And he was a strong champion of fairness. The translation of the motto found on his personal coat of arms says: "To speak in favour of fairness". His judgments expressed the need for the courts to ensure both procedural and substantive fairness when exercising their supervisory jurisdiction. I have already mentioned to his adoption of the principle of substantive fairness and the closely aligned simple expression of the reasonableness standard. To this one can add his strengthening of the principle of procedural fairness in Daganaysi, along with the genesis of the mistake of fact doctrine in the same case. He also often indicated the importance of consultation in ensuring the delivery of natural justice and procedural fairness, notably in administrative decisions relating to Maori and more generally with the populace at large. Again, Lord Cooke was not one to be tied down by legal niceties or formalistic definitions of fairness. He commended the word of Lord Justice Lawton in the Maxwell case:
"From time to time … lawyers and judges have tried to define what constitutes fairness. Like defining an elephant, it is not easy to do, although fairness in practice has the elephantine quality of being easy to recognise."
His scholarship and adjudication endeavoured to achieve real justice in individual cases. He was no doubt pleased to see the rejection of legal formalism by our courts continue beyond his retirement from the Court of Appeal. The desire for individual justice also came with an acceptance of discretion in administrative law. Sir Robin once noted that when he was writing his PhD he was "quite well-deposed towards discretion" – in contradistinction to famous administrative law names such as Dicey and Sir William Wade. He went on to say that almost a quarter of a century on the bench had "warmed [his] feelings to something approaching affection for it". He understood the need for both administrative and judicial discretion in this area. However, he accepted that both were subject to limits, but limits which varied according to the subject-matter and surrounding statutory context. He queried whether administrative law might be better renamed "the law of public discretions". His acceptance of the role of discretion and rejection of rigid rules imbued his adjudication and scholarship. His formulation of the grounds of review provided for appropriate discretion. He embraced the discretionary approach to remedies in judicial review, rejecting the strait-jacket presented by the previous "void" – "voidable" distinction. He championed a discretionary approach to procedural matters, such as the question of standing. Discretion was a paramount vehicle to achieving individual justice. Lord Cooke's contribution to New Zealand – and Commonwealth – administrative law was massive. It is marked particularly by its pursuit of simplicity and fairness. We have lost one of our greatest figures in administrative law. Ka hinga te totara o te wao nui a tane. But he will not be forgotten. His legacy in this area will endure.

18 September 2006

Peter Davis - imputations of gayness

> SST: Smear against PM's husband 'despicable' > SST: PM hits out at 'smutty rumours' > DomPost: Furious Clark defends husband > NZHerald: Bitter Clark savages rumours There's been some suggestion that litigation may follow the recent allegations being made about Peter Davis being gay. However, in my view, allegations of gayness per se are not and should not be defamatory. In today's society it cannot be said that "right-thinking" people would think that an allegation of gayness tarnishes a person's reputation. My article on this was launched last week: > Dean R Knight,"'I’m Not Gay – Not That There’s Anything Wrong With That!': Are Unwanted Imputations of Gayness Defamatory?" (2006) 37 VUWLR 249 It's likely though that the courts may treat allegations of gayness "plus" as being defamatory, that is allegations of gayness (which are not defamatory) tied with allegations of infidelity, untruthness, or a "sham" marriage etc (which still might be). While I have some concerns about this approach which I touch on in my article (ie these other allegations are often used just to "reinvent" allegations of gayness), this alternative may still be available to Davis. UPDATE (27/9/2006): Steven Price discusses this issue with Kathryn Ryan on National Radio, including some of the points addressed in my article: > NatRadio: Law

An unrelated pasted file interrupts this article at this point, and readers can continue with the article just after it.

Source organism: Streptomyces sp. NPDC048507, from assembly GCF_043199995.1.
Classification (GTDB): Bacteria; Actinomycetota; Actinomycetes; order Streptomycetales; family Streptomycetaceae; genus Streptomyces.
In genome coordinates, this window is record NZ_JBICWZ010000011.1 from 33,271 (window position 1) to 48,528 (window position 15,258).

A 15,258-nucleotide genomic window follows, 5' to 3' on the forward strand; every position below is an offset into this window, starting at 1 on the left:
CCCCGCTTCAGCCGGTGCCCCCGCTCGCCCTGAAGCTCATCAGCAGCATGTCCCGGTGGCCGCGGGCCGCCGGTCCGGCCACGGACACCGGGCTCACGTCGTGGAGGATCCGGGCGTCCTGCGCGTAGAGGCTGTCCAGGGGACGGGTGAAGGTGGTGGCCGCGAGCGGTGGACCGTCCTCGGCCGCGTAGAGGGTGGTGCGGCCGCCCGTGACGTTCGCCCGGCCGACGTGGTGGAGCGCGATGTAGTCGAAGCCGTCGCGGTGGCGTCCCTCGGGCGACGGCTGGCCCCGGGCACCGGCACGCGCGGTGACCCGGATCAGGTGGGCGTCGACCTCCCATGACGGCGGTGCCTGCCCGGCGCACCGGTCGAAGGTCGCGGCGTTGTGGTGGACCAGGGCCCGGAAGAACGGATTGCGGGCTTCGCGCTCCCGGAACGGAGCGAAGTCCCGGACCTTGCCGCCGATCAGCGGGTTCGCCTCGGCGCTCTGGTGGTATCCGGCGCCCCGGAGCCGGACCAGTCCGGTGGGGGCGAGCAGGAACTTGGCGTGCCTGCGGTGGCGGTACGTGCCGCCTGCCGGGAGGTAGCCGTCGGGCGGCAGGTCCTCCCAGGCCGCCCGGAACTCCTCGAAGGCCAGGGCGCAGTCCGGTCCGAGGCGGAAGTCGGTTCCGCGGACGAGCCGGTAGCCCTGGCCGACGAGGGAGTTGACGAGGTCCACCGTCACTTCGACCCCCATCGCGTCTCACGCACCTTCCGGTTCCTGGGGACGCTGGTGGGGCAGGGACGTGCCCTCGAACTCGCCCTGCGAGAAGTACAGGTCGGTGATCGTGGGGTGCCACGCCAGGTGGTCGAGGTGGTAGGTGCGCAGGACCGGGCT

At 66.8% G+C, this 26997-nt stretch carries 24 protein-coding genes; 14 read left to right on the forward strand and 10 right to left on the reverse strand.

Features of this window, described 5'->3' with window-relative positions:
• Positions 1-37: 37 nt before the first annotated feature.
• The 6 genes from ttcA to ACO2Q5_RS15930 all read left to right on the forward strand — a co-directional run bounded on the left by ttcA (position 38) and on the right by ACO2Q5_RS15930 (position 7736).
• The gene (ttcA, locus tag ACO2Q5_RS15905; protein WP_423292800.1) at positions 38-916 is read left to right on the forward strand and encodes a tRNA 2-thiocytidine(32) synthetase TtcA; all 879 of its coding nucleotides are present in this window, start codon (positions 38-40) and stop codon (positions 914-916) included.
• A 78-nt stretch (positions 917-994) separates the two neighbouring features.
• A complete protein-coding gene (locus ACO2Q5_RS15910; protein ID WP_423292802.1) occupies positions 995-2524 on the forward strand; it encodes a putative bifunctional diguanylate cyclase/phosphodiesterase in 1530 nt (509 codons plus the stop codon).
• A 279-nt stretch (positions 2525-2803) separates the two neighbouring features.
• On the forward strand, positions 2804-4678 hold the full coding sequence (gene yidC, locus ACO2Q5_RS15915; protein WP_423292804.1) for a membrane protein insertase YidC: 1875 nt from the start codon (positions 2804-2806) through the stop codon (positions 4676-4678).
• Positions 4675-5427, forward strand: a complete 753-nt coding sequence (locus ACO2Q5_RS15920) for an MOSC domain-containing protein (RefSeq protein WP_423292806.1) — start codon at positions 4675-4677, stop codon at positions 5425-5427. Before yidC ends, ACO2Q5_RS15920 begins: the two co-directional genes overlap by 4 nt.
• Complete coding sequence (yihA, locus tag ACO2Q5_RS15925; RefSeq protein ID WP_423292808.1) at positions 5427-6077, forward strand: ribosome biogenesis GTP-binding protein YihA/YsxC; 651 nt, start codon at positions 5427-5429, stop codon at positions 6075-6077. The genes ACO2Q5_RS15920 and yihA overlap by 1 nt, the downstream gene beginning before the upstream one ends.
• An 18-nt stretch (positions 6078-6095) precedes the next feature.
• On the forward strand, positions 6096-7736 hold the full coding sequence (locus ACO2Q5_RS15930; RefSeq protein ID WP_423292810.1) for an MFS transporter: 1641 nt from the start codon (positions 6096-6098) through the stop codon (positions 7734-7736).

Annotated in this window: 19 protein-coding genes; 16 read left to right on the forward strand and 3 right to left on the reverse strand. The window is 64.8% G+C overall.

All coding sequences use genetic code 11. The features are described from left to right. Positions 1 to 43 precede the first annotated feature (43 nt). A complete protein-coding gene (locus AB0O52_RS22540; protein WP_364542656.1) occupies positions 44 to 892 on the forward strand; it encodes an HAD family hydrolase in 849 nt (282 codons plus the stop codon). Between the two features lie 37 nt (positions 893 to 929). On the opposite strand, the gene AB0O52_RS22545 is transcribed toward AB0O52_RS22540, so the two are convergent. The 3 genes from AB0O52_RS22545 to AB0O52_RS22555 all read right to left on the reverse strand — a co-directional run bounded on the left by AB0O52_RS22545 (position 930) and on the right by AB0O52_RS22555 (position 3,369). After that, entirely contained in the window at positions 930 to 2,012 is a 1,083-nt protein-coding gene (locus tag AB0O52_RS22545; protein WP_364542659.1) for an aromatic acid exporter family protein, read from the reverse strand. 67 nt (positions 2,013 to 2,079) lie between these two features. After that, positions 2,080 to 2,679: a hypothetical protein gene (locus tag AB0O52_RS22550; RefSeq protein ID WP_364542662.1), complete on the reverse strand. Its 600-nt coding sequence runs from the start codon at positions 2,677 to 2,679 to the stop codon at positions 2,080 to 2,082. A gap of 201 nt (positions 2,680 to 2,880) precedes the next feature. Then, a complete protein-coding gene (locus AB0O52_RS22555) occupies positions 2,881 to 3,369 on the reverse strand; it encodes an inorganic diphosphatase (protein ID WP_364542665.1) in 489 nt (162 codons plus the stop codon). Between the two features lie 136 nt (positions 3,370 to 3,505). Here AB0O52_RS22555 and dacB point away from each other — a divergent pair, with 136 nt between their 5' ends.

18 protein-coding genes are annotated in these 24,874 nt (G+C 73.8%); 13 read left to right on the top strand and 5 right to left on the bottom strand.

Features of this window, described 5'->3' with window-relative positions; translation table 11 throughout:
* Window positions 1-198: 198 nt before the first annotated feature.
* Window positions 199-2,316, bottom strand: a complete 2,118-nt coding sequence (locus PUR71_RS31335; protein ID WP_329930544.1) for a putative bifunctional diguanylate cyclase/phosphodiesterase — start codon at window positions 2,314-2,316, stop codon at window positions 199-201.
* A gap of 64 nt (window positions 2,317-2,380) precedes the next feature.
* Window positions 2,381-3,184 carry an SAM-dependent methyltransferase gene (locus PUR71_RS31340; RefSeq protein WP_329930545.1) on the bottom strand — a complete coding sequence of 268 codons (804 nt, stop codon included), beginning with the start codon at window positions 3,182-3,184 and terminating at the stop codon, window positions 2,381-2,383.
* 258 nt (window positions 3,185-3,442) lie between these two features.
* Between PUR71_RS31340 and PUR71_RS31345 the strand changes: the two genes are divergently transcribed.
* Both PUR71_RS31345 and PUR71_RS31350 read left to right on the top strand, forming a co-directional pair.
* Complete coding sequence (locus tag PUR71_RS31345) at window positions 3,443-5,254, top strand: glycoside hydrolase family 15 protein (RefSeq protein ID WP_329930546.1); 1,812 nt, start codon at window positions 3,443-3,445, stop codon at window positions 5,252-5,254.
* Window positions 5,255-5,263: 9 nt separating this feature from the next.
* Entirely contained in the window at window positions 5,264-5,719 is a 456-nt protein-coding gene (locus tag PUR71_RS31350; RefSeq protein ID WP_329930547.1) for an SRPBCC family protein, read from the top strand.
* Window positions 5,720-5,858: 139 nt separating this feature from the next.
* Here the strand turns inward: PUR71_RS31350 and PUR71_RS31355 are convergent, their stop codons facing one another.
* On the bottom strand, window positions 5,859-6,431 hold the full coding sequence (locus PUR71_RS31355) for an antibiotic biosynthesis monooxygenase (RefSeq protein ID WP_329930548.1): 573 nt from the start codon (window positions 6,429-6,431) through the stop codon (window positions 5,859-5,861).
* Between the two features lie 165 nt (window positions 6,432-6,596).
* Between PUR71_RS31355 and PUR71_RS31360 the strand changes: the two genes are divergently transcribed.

13 September 2006

Killing Miss Muggins: Officially Induced Error

There's been some discussion about whether Labour can rely on ignorance or confusion about the pledge cards, if it transpires that their spending was unlawful. See: > KiwiBlog: "New Court defences" > NoRightTurn: "Analogous defences" In terms of criminal offences: 1. It's clear that ignorance of the law is no excuse. Section 21 of the Crimes Act provides:
s25.Ignorance of law— The fact that an offender is ignorant of the law is not an excuse for any offence committed by him.
2. However, some common law courts have developed the defence of "officially induced error". In New Zealand there is the possibility that this development may be preserved by s20 of the Crimes Act, although I recall a recent case from Baragwanth J suggesting some difficulties in the NZ context. The commentary in Brooker's, Criminal Law describes the defence as follows:
CA25.05 Officially induced error In some jurisdictions Courts have accepted that there might be a defence if a defendant acted on erroneous advice on the law from an official responsible for administering the law in question, for example, People v Ferguson 134 Cal App 41 (1933); R v MacDougall (1983) 142 DLR (3d) 216 (SCC); R v Cancoil Thermal Corp and Parkinson (1986) 27 CCC (3d) 295 (Ont CA). The existence of such a defence was left open in R v Forster (1992) 70 CCC (3d) 59 (SCC). In R v Jorgensen (1995) 129 DLR (4th) 510; 102 CCC (3d) 97 (SCC), Lamer CJC favoured recognising the principle as providing a ground on which the trial Judge may order a stay of proceedings: compare CA24.33. Such a defence has yet to find favour in England. See, for example, Surrey County Council v Battersby [1965] 2 QB 124; Cambridgeshire and Isle of Ely County Council v Rust [1972] 2 QB 426; Ashworth, “Excusable mistake of law” [1974] Crim LR 652. In New Zealand, statute occasionally creates a defence of this kind in particular contexts. See, for example, Cardin Laurant Ltd v Commerce Commission [1990] 3 NZLR 563; (1989) 3 TCLR 470. A general defence has been upheld in at least one District Court case: Dept of Internal Affairs v Nicholls 20/5/86, Judge Bradford, CR5004024002025; W Brookbanks, “Recent developments in the doctrine of mistake of law” (1987) 11 Crim LJ 195, p 200. The possibility of such a defence was not adverted to in Labour Dept v Green [1973] 1 NZLR 412, and in Tipple v Police [1994] 2 NZLR 362, Holland J preferred to deal with such a case by discretionary discharge without conviction (under what is now s 106 Sentencing Act 2002) rather than by recognising a defence. For a comprehensive review of the subject, see M Briggs, “Officially induced error of law” (1995) 16 NZULR 403.